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In two to three hours, an average collection time for one location, Sites and two or three team members might collect as many as 300 to 500 insect specimens. "I think you'd be shocked at how much is under the water," he says. "Insects live on the water, in the water, suspended from the surface of the water and in the sediments below. It's a diverse and abundant fauna."

And thanks to Sites, the known diversity keeps growing. Between 2001 and 2004, he participated in a National Science Foundation project in which he surveyed aquatic insects in national parks in northern Thailand, an area with phenomenal biodiversity to which he had never before had access. Greg Courtney, an Iowa State University entomologist who specializes in aquatic Diptera, or two-winged flies, served as the principal investigator for the project. He invited Sites to participate because of Sites' experience in Thailand and his many contacts there.

"Having local participants in a project is always important, especially when you're working in a place like Thailand," says Courtney. "One of the things that has impressed me with Bob and his students is that they've been able to go to areas that we thought had been well-surveyed, and they still manage to find new things. One reason for that is he has had students from Thailand helping him, so it's easy for him to get around and for the students to take him to interesting places where others have not been able to get in the past."

WATER BUGS: An array of aquatic true bugs, also known as aquatic Heteroptera, at MU’s Enns Entomology Museum.

Sites and his students are still sorting through the thousands of specimens they collected and kept. Already the count of true bug species never before discovered has passed 60.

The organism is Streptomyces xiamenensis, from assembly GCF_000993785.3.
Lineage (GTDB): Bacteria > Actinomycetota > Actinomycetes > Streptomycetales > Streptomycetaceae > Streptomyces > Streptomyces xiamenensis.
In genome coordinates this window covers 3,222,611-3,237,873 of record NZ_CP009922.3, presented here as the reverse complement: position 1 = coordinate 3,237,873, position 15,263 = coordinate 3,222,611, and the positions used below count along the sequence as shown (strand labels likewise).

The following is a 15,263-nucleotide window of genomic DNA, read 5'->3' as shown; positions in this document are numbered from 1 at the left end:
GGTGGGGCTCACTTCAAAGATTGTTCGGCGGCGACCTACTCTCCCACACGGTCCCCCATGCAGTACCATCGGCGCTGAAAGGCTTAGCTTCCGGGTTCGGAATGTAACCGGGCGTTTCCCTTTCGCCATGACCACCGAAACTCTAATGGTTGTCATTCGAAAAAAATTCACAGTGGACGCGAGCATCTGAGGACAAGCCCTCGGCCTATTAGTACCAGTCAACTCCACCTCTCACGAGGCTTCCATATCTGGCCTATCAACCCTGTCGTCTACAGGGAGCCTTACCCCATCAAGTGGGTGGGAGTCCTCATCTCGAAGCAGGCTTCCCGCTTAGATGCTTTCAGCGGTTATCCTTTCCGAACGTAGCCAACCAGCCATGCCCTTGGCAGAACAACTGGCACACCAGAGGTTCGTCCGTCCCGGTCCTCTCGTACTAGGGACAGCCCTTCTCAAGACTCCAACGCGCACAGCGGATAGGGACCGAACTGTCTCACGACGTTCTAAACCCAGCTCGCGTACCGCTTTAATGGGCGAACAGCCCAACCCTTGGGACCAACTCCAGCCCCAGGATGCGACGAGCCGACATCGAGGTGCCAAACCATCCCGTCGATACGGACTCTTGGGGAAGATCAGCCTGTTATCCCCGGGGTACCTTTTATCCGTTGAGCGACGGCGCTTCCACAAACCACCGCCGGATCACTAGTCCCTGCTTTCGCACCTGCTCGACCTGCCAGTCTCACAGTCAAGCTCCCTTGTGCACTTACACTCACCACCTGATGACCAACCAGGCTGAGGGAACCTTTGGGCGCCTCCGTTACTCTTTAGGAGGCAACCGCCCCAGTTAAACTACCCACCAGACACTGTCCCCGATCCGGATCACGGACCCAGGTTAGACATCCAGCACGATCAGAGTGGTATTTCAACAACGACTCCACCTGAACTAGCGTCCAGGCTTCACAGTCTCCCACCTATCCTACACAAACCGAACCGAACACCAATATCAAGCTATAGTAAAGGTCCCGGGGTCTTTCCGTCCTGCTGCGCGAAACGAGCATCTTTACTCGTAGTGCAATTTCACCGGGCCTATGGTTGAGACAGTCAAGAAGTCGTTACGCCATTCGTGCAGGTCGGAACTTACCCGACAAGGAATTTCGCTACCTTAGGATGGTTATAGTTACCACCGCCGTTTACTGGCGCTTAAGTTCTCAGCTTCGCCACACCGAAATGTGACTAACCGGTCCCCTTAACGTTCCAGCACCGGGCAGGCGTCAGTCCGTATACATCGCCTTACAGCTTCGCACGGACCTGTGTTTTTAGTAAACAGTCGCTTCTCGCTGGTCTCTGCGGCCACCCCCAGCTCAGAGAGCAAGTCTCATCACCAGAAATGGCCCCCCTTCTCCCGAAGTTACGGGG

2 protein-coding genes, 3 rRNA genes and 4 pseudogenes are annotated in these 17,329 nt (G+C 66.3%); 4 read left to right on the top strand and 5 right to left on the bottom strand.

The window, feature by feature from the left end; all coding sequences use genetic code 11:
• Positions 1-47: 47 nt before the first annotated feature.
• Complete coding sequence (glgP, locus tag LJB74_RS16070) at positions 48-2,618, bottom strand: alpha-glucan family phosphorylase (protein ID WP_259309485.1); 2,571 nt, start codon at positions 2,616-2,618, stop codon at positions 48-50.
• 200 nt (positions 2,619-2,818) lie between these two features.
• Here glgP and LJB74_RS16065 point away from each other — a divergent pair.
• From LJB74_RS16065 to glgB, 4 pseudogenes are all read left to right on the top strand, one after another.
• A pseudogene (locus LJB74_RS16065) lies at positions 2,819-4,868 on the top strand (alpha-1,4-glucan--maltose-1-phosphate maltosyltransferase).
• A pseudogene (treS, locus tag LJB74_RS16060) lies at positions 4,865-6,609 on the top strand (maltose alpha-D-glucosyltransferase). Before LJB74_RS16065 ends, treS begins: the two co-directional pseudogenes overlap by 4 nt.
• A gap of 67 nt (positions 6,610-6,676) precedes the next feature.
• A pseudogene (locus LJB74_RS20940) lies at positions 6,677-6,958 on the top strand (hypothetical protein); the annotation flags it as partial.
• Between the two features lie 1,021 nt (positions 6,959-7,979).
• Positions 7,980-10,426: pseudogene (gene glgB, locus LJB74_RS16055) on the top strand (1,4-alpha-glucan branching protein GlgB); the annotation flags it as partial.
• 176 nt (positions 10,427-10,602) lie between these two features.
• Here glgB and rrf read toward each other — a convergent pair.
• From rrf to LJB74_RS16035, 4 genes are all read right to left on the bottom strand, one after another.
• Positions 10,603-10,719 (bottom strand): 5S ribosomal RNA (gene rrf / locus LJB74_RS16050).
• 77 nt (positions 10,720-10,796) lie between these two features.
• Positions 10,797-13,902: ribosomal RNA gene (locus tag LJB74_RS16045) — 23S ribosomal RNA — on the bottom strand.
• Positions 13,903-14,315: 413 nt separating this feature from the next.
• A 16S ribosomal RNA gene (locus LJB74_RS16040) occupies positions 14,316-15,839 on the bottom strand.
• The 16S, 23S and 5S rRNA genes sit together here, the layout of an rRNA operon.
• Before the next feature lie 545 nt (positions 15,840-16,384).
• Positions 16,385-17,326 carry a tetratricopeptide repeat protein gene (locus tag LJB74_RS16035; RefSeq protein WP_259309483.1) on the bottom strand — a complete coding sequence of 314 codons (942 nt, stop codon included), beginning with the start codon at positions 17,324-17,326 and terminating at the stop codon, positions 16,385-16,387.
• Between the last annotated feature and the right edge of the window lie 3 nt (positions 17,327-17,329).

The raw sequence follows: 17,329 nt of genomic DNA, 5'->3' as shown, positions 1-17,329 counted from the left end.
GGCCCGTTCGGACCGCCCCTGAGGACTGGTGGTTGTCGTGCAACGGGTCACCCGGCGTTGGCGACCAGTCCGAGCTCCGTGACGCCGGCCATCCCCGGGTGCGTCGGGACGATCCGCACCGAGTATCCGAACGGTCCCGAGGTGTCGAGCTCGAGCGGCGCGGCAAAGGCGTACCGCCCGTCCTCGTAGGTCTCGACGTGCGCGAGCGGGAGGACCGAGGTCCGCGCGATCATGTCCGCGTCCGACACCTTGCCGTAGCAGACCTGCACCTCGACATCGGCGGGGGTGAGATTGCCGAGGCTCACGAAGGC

For Sites, the most exciting find came from some rocks behind Huay Yai waterfall in Phu Pan National Park. There he picked up some bugs that belong not only to an undescribed species, the lowest taxonomic classification, but also to an undescribed genus, the next step up on the taxonomic ladder. He found three more species in the genus elsewhere in Thailand and two more species in a trip he took this year to Vietnam, another country in the Indo-Burma Hotspot.

"That's cool," Sites says, explaining he has never before discovered a new genus. "As you ascend taxonomically, it's more and more uncommon to find a new one."

To the untrained eye, an aquatic bug from one species generally looks identical to an aquatic bug from another species in the same genus, but Sites knows where to look for differences.

"In many groups of insects, the male genitalia are very distinctive," he says. "So you have to dissect out the male genitalia and look to see if they're different." Don't worry. "They don't feel a thing," Sites adds.

Sites shares his discoveries with other scientists by publishing descriptions in peer-reviewed entomological journals, and he always sends specimens back to universities in the host country.

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